Di Li has made a name for herself as a remarkable author in the detective literature genre. She released her first detective novel Trai Hoa Do (Red Flowers Camp) in 2009, which was a resounding success. She quickly garnered a following because it had been a long time since the last detective novel by a Vietnamese author was published. The newly published novel, Cau Lac Bo So 7 (Club Number 7), reclaimed her readers' hearts.
What makes a young, beautiful woman like you write about criminals, murderers and savage circumstances?
I have written many genres such as short stories, chronicles and prose. But the genre I like most is detective. I've loved it since I was young. My all-time favourite novel is Vang Va Mau (Blood and Gold) by The Lu, which was so interesting, mysterious and thrilling to me. The story was still imprinted on my mind when I grew up.
As a writer, I write what I love to read because, after all, I'm the first reader of my works. Although Vietnamese detective literature was established in the 1940s, there are not many stories. After The Lu, Pham Cao Cung and Dai Duc Tuan, Vietnamese literature hasn't seen any other remarkable authors. I want to be the next generation of them. I expect that I can make Vietnamese literature richer.
What are the challenges of writing a detective novel?
The biggest difficulty is material. Detective literature requires extreme accuracy. Writers must have a clear understanding of criminal psychology and tell the story in a logical way even when it's fictional. Otherwise, the work will be clumsy and stupid.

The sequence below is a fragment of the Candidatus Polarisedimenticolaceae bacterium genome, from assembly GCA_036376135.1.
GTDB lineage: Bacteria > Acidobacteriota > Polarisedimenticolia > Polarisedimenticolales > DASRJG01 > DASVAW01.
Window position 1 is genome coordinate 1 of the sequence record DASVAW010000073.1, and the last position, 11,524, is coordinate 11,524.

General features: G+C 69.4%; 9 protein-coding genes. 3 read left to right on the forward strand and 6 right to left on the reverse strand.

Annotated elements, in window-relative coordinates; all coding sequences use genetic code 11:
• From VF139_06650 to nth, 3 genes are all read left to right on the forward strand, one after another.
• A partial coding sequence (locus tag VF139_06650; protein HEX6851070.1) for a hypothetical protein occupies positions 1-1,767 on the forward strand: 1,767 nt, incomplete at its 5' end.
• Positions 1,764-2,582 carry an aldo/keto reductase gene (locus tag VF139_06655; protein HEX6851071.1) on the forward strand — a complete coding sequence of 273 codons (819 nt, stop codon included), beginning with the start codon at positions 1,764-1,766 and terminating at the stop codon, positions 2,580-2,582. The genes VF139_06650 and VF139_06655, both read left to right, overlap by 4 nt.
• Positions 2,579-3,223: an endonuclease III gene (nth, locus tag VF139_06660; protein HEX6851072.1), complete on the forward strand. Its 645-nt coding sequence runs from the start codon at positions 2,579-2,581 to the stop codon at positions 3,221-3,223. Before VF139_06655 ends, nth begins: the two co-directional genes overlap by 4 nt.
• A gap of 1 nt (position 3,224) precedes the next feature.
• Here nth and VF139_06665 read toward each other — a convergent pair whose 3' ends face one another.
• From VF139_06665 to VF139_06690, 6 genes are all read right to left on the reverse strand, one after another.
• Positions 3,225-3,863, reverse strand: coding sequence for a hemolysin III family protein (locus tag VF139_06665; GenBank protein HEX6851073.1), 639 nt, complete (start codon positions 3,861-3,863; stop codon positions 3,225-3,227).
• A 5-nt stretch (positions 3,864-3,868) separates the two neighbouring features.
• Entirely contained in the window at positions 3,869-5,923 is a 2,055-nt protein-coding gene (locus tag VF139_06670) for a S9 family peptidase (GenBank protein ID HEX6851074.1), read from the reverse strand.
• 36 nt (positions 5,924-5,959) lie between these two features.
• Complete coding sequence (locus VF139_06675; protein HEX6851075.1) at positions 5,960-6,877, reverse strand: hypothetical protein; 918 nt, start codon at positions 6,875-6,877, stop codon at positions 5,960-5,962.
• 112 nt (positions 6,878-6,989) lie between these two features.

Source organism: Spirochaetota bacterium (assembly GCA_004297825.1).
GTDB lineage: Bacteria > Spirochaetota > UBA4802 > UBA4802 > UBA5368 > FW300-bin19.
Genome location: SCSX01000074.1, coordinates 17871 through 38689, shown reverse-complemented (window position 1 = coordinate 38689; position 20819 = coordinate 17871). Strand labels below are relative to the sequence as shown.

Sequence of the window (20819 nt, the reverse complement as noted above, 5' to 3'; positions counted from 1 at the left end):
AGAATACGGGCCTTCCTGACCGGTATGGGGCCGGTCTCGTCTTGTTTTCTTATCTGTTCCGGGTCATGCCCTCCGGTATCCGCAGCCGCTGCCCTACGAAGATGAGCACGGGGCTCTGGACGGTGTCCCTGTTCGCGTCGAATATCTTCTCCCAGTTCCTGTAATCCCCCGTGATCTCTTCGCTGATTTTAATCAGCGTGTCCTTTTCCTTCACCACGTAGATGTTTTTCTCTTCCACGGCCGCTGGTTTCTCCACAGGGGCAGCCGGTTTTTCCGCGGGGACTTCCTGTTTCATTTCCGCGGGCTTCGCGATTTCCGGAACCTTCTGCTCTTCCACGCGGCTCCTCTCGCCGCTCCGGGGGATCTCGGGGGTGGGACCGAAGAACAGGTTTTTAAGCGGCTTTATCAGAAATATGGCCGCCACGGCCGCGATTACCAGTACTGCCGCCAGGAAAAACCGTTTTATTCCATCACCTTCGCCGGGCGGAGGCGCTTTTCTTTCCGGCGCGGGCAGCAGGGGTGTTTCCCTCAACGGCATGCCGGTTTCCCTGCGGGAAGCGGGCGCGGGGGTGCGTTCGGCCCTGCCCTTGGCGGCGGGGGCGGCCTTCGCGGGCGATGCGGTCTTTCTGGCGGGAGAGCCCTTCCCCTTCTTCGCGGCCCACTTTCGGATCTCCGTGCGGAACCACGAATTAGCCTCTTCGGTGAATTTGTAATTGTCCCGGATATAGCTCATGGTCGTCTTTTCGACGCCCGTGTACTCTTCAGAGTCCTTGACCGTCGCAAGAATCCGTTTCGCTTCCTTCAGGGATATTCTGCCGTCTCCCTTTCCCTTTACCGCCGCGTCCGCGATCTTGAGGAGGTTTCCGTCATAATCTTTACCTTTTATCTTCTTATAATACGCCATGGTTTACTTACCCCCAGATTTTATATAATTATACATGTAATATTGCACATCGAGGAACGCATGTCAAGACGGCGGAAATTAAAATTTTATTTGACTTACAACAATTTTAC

I read many books on criminology, criminal psychology and police records. Thanks to Pham Huy Than, former vice director of the Investigation Department, I had the chance to approach many sources of specified documents. Than also consulted me during the writing process. With a sense of an experienced investigator, he found mistakes and incongruous details in the story and helped me fix them.
I still remember the cold winter day. I came to the People's Police Academy of Viet Nam to find books in the library, which took much time and sweat. In order to write about exhumation, I spoke with people working in this field to learn how long the process takes in different types.
There are very few authors of detective literature in Viet Nam. Is this to your advantage?
Actually, I expect that there will be more and more detective writers. I don't want to walk on a new, thorny road alone. I think when a country has a prominent mathematician; it doesn't necessarily mean the country also has sustainable mathematics.
In Viet Nam, love stories are more likely to become best-sellers. The number of detective readers is modest in comparison with readers of romance stories.
That's why when we have more detective authors, the detective literature will be developed and lure more and more readers.
Would you reveal your plan for detective literature?
As I said before, I write across many genres. I also work as a lecturer at university and as a public relations officer.
I started writing Cau Lac Bo So 7 in 2009, but it took seven years to finish. That's too long, and I felt into debt to literature.
In the next few years, I won't write anything but detective literature. Non-writing works will be limited so that I can focus on writing.
I have ideas for three detective novels and will try to complete them in 2017. — VNS